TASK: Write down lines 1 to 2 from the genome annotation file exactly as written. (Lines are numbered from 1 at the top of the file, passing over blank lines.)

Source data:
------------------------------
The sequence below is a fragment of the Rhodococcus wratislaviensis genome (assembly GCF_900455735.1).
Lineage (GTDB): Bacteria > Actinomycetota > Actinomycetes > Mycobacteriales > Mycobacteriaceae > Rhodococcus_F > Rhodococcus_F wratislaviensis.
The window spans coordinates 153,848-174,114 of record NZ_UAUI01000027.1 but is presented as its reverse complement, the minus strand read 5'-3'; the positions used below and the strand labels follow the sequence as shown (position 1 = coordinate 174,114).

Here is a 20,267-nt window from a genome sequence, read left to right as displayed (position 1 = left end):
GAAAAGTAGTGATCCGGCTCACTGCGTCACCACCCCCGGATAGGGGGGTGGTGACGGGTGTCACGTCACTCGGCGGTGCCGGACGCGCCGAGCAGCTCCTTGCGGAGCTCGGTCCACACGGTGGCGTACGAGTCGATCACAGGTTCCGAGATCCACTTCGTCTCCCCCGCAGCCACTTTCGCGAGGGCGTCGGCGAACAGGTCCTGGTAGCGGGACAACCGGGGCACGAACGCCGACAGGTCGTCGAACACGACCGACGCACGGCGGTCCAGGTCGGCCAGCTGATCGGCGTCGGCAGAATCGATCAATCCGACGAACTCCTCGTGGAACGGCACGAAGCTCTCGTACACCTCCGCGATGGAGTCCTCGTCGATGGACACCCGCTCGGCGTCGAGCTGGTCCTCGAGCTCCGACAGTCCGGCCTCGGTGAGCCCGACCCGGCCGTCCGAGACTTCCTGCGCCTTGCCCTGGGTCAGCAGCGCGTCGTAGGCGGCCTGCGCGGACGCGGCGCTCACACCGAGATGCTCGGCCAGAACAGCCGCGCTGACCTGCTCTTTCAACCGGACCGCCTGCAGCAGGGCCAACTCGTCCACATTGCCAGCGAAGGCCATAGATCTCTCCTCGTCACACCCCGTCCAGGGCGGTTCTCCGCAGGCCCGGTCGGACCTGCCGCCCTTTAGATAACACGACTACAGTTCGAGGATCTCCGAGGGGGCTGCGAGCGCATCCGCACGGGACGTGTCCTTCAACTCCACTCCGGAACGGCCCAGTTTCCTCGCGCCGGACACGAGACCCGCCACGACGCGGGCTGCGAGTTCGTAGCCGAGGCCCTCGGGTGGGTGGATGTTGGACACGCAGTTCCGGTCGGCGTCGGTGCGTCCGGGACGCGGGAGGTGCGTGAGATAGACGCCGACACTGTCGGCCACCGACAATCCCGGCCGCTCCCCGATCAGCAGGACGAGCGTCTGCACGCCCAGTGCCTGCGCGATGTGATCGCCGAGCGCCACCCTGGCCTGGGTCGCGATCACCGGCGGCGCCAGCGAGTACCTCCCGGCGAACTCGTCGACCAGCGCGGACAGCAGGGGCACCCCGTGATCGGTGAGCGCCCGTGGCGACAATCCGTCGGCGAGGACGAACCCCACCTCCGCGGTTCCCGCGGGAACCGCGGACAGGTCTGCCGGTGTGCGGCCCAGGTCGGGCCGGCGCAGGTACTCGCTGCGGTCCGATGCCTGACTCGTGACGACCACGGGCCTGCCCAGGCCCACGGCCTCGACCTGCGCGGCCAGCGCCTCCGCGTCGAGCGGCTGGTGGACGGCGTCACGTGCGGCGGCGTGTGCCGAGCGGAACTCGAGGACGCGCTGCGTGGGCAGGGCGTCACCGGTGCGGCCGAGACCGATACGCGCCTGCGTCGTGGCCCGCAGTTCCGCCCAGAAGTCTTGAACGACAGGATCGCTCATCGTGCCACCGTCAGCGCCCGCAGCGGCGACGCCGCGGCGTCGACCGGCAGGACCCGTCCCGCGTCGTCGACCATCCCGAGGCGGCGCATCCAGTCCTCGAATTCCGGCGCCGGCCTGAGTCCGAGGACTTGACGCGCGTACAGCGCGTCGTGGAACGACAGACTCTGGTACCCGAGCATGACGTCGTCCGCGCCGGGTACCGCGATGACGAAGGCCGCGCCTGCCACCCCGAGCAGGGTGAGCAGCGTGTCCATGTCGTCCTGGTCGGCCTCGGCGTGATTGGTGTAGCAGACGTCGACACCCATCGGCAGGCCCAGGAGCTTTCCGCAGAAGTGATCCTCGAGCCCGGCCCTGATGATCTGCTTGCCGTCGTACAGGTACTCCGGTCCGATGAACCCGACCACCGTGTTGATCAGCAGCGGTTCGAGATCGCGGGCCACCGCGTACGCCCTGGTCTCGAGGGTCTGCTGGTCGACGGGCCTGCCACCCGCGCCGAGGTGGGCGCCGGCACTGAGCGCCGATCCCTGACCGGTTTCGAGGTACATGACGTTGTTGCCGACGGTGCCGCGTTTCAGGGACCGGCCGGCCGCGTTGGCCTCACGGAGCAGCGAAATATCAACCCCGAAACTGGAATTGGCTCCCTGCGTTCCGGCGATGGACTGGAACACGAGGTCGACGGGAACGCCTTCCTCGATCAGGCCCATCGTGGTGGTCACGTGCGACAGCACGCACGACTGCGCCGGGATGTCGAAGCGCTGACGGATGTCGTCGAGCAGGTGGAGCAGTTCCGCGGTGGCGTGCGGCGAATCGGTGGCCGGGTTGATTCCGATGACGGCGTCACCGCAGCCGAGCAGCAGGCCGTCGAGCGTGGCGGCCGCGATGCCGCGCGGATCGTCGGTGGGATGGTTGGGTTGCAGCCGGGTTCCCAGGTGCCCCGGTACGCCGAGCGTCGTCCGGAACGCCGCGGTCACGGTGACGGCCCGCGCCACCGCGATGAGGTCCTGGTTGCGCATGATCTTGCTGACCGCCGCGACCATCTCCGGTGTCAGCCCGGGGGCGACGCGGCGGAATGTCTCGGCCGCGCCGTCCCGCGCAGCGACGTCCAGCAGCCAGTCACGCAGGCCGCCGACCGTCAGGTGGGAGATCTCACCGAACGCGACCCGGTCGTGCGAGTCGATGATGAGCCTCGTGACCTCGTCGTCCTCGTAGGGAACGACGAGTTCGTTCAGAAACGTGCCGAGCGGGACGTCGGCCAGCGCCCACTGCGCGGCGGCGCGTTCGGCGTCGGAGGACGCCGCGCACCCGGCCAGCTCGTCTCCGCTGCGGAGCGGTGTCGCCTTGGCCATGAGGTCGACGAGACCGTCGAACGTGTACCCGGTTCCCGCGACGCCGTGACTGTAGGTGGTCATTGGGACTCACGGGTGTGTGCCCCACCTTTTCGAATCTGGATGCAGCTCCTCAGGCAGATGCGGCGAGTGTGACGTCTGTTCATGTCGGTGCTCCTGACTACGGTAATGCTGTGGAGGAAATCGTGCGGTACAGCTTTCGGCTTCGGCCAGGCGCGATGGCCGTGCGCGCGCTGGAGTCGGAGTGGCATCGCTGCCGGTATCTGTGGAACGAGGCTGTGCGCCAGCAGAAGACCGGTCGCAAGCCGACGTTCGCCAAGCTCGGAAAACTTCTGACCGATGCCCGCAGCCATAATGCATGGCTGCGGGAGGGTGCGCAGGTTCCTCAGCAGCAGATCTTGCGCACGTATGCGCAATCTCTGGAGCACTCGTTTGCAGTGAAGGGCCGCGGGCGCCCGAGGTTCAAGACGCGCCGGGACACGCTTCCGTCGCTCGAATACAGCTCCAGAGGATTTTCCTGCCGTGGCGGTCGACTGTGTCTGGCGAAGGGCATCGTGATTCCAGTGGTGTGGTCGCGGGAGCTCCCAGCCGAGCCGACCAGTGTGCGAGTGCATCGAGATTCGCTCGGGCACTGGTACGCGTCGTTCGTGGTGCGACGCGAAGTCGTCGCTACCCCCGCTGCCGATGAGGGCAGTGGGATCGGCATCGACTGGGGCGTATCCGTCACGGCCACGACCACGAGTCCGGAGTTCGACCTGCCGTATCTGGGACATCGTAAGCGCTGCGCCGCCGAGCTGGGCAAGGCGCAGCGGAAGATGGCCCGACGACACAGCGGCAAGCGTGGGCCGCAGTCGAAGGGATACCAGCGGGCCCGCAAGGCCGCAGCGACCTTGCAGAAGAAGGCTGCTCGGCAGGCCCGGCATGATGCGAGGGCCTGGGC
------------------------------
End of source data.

The sequence below is a fragment of the Rhodococcus wratislaviensis genome (assembly GCF_900455735.1).
Lineage (GTDB): Bacteria > Actinomycetota > Actinomycetes > Mycobacteriales > Mycobacteriaceae > Rhodococcus_F > Rhodococcus_F wratislaviensis.